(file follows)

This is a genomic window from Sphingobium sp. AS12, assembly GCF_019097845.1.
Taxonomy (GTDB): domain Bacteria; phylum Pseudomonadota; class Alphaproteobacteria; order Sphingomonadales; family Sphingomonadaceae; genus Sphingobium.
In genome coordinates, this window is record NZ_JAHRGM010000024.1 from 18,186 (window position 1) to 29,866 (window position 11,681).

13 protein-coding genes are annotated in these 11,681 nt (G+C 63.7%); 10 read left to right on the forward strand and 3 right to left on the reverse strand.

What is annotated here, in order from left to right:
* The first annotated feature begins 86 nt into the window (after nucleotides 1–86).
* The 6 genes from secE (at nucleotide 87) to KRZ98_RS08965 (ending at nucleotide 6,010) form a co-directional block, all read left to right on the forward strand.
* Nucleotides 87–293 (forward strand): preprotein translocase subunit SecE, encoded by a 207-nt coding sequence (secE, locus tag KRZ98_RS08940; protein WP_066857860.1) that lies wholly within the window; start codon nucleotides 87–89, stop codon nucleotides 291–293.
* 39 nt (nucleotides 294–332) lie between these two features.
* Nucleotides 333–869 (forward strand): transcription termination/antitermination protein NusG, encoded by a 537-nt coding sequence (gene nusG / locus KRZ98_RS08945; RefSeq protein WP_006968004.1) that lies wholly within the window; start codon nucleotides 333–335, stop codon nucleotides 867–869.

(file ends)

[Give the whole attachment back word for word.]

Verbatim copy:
This is a genomic window from Sphingobium sp. AS12, assembly GCF_019097845.1.
Taxonomy (GTDB): domain Bacteria; phylum Pseudomonadota; class Alphaproteobacteria; order Sphingomonadales; family Sphingomonadaceae; genus Sphingobium.
In genome coordinates, this window is record NZ_JAHRGM010000024.1 from 18,186 (window position 1) to 29,866 (window position 11,681).

13 protein-coding genes are annotated in these 11,681 nt (G+C 63.7%); 10 read left to right on the forward strand and 3 right to left on the reverse strand.

What is annotated here, in order from left to right:
* The first annotated feature begins 86 nt into the window (after nucleotides 1–86).
* The 6 genes from secE (at nucleotide 87) to KRZ98_RS08965 (ending at nucleotide 6,010) form a co-directional block, all read left to right on the forward strand.
* Nucleotides 87–293 (forward strand): preprotein translocase subunit SecE, encoded by a 207-nt coding sequence (secE, locus tag KRZ98_RS08940; protein WP_066857860.1) that lies wholly within the window; start codon nucleotides 87–89, stop codon nucleotides 291–293.
* 39 nt (nucleotides 294–332) lie between these two features.
* Nucleotides 333–869 (forward strand): transcription termination/antitermination protein NusG, encoded by a 537-nt coding sequence (gene nusG / locus KRZ98_RS08945; RefSeq protein WP_006968004.1) that lies wholly within the window; start codon nucleotides 333–335, stop codon nucleotides 867–869.